Meaning of "symbol" in algebraic field theory?

In summary, the conversation discusses the use of the term "symbol" in the paper "Causal Lie products of free fields and the emergence of quantum field theory" by Bucholtz, Longo, and Rehren. The term refers to a set of elements indexed by elements of the Schwartz space and used to generate a Lie algebra. The conversation also touches on the assumption of ##\phi## as an operator-valued distribution and its relationship to quantum fields.
  • #1
strangerep
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Physicist-friendly explanation of "symbol ##\phi(f)##", please?
I'm probably inadequately equipped to understand this paper by Bucholtz, Longo and Rehren on "Causal Lie products of free fields and the emergence of quantum field theory", but I decided to give it a try. Alas, I got stuck in the 1st para of sect 2 where it says:
We consider a Lie algebra ##\Phi## that is generated by the symbols ##\phi(f)## which are real linear with regard to ##f \in \mathcal{s}(\mathbb{R}^d)##. [...]
Although I've seen the term "symbol ##\phi(f)##" before, I've never succeeded in properly understanding what it means. Could someone please explain the meaning of this use of "symbol" in a physicist-friendly way?
 
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  • #2
##\phi(f)=\int d^4x\, \phi(x)f(x)##
It's similar to a Fourier transform, except that ##f(x)## is not a plane wave but a function that better behaves under integrals (e.g. a function from a Schwartz space or a function defined on a compact support).
 
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  • #3
Oh, thanks, I was over-thinking it.

"Simples".
 
  • #4
I might be misreading it but isn't it meant in the usual sense of the word? You just take the set of elements indexed by the elements of the Schwartz space, and denoted by ##\phi(f)##, then consider the Lie algebra generated by them (with some additional requirements, that they are linear and satisfy the Klein-Gordan equation).
 
  • #5
martinbn said:
I might be misreading it but isn't it meant in the usual sense of the word?
It depends what you mean by "usual". In standard English, it means:

noun:
1. something used for or regarded as representing something else; a material object representing something, often something immaterial; emblem, token, or sign.

2. a letter, figure, or other character or mark or a combination of letters or the like used to designate something: the algebraic symbol x; the chemical symbol Au.

3. (especially in semiotics) a word, phrase, image, or the like having a complex of associated meanings and perceived as having inherent value separable from that which is symbolized, as being part of that which is symbolized, and as performing its normal function of standing for or representing that which is symbolized: usually conceived as deriving its meaning chiefly from the structure in which it appears, and generally distinguished from a sign.
... none of which are helpful to understand the mathematical meaning. :oldfrown:

Anyway,.. no worries... I get it now.

Still,... it's seem strange (to me anyway) that they use the phrase "emergence of QFT" in their title, but tacitly assume (ISTM) right from the start that ##\phi## is an operator-valued distribution.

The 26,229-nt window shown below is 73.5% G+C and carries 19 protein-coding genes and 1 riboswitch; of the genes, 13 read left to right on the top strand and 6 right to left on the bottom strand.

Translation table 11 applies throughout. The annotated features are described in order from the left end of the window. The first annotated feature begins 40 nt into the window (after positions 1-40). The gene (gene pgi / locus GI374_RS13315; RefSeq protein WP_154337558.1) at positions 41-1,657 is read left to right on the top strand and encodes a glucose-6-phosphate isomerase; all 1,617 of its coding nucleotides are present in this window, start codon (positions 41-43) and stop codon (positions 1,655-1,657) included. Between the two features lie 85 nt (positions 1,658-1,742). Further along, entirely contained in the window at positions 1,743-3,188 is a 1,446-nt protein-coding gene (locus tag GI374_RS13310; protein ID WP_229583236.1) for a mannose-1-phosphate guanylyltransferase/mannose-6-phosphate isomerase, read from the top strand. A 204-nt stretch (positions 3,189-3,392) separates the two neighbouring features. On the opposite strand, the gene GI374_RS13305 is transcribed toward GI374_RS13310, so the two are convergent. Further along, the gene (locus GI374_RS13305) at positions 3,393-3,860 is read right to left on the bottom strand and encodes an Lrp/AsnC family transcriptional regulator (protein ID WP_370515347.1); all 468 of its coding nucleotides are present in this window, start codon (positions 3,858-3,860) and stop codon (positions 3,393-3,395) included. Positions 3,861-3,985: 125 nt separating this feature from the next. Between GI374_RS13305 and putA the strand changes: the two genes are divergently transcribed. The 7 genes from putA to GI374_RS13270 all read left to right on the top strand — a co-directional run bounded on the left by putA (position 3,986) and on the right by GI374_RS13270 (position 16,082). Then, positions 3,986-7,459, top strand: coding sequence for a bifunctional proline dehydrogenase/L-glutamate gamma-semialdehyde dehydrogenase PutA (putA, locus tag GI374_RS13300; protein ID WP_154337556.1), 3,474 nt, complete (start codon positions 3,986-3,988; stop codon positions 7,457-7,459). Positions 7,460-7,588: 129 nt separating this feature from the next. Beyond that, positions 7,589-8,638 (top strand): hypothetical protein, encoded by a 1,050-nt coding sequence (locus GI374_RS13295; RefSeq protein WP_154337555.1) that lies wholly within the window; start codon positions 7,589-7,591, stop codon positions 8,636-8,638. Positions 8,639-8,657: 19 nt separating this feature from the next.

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  • #6
strangerep said:
[...].

Still,... it's seem strange (to me anyway) that they use the phrase "emergence of QFT" in their title, but tacitly assume (ISTM) right from the start that ##\phi## is an operator-value distribution.

No, not a Fock-state-operator-valued distribution. That is already a quantum field. The ##\phi(f)## should only be a distribution on (typically) Schwartz space.
 

What is the meaning of a symbol in algebraic field theory?

In algebraic field theory, a symbol is a mathematical notation that represents a specific element or concept in the field. It is used to simplify and generalize mathematical expressions and equations.

How are symbols used in algebraic field theory?

Symbols are used in algebraic field theory to represent variables, constants, and operations. They are also used to denote relationships between different elements in the field.

What is the difference between a symbol and a variable in algebraic field theory?

In algebraic field theory, a symbol is a general notation that can represent any element or concept in the field, while a variable is a specific symbol that represents an unknown quantity. Variables can be assigned specific values, while symbols remain general.

Can symbols have different meanings in different contexts in algebraic field theory?

Yes, symbols can have different meanings in different contexts in algebraic field theory. For example, the symbol "x" can represent a variable in one equation, but a constant in another equation.

How do symbols contribute to the understanding of algebraic field theory?

Symbols play a crucial role in algebraic field theory by providing a concise and standardized way to represent mathematical concepts and relationships. They allow for complex equations and expressions to be written and manipulated in a more efficient and systematic manner.

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